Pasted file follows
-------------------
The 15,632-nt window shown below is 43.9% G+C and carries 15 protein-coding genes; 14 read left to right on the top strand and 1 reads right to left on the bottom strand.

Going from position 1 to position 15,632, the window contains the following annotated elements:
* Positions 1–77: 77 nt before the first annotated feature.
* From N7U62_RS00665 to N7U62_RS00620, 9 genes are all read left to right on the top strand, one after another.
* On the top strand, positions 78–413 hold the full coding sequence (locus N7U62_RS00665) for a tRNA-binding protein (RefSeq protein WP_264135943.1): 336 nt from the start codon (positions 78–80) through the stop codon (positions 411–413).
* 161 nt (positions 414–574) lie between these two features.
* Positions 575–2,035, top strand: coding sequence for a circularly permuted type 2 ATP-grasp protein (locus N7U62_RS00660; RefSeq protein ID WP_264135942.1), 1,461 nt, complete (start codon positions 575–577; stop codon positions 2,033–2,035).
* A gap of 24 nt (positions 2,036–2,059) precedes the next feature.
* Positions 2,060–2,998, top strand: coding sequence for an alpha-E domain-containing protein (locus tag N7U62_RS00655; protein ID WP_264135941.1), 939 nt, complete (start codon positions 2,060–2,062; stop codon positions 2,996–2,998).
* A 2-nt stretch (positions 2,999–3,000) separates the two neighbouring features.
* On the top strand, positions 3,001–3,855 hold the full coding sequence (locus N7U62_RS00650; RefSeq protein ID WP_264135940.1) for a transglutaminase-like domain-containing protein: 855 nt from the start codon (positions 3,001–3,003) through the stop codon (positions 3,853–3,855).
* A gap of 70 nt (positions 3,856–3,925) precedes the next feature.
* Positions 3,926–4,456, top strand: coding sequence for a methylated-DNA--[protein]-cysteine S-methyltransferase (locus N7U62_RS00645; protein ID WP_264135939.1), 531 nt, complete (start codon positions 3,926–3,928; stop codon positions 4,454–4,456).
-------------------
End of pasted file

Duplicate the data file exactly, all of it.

The 15,632-nt window shown below is 43.9% G+C and carries 15 protein-coding genes; 14 read left to right on the top strand and 1 reads right to left on the bottom strand.

Going from position 1 to position 15,632, the window contains the following annotated elements:
* Positions 1–77: 77 nt before the first annotated feature.
* From N7U62_RS00665 to N7U62_RS00620, 9 genes are all read left to right on the top strand, one after another.
* On the top strand, positions 78–413 hold the full coding sequence (locus N7U62_RS00665) for a tRNA-binding protein (RefSeq protein WP_264135943.1): 336 nt from the start codon (positions 78–80) through the stop codon (positions 411–413).
* 161 nt (positions 414–574) lie between these two features.
* Positions 575–2,035, top strand: coding sequence for a circularly permuted type 2 ATP-grasp protein (locus N7U62_RS00660; RefSeq protein ID WP_264135942.1), 1,461 nt, complete (start codon positions 575–577; stop codon positions 2,033–2,035).
* A gap of 24 nt (positions 2,036–2,059) precedes the next feature.
* Positions 2,060–2,998, top strand: coding sequence for an alpha-E domain-containing protein (locus tag N7U62_RS00655; protein ID WP_264135941.1), 939 nt, complete (start codon positions 2,060–2,062; stop codon positions 2,996–2,998).
* A 2-nt stretch (positions 2,999–3,000) separates the two neighbouring features.
* On the top strand, positions 3,001–3,855 hold the full coding sequence (locus N7U62_RS00650; RefSeq protein ID WP_264135940.1) for a transglutaminase-like domain-containing protein: 855 nt from the start codon (positions 3,001–3,003) through the stop codon (positions 3,853–3,855).
* A gap of 70 nt (positions 3,856–3,925) precedes the next feature.
* Positions 3,926–4,456, top strand: coding sequence for a methylated-DNA--[protein]-cysteine S-methyltransferase (locus N7U62_RS00645; protein ID WP_264135939.1), 531 nt, complete (start codon positions 3,926–3,928; stop codon positions 4,454–4,456).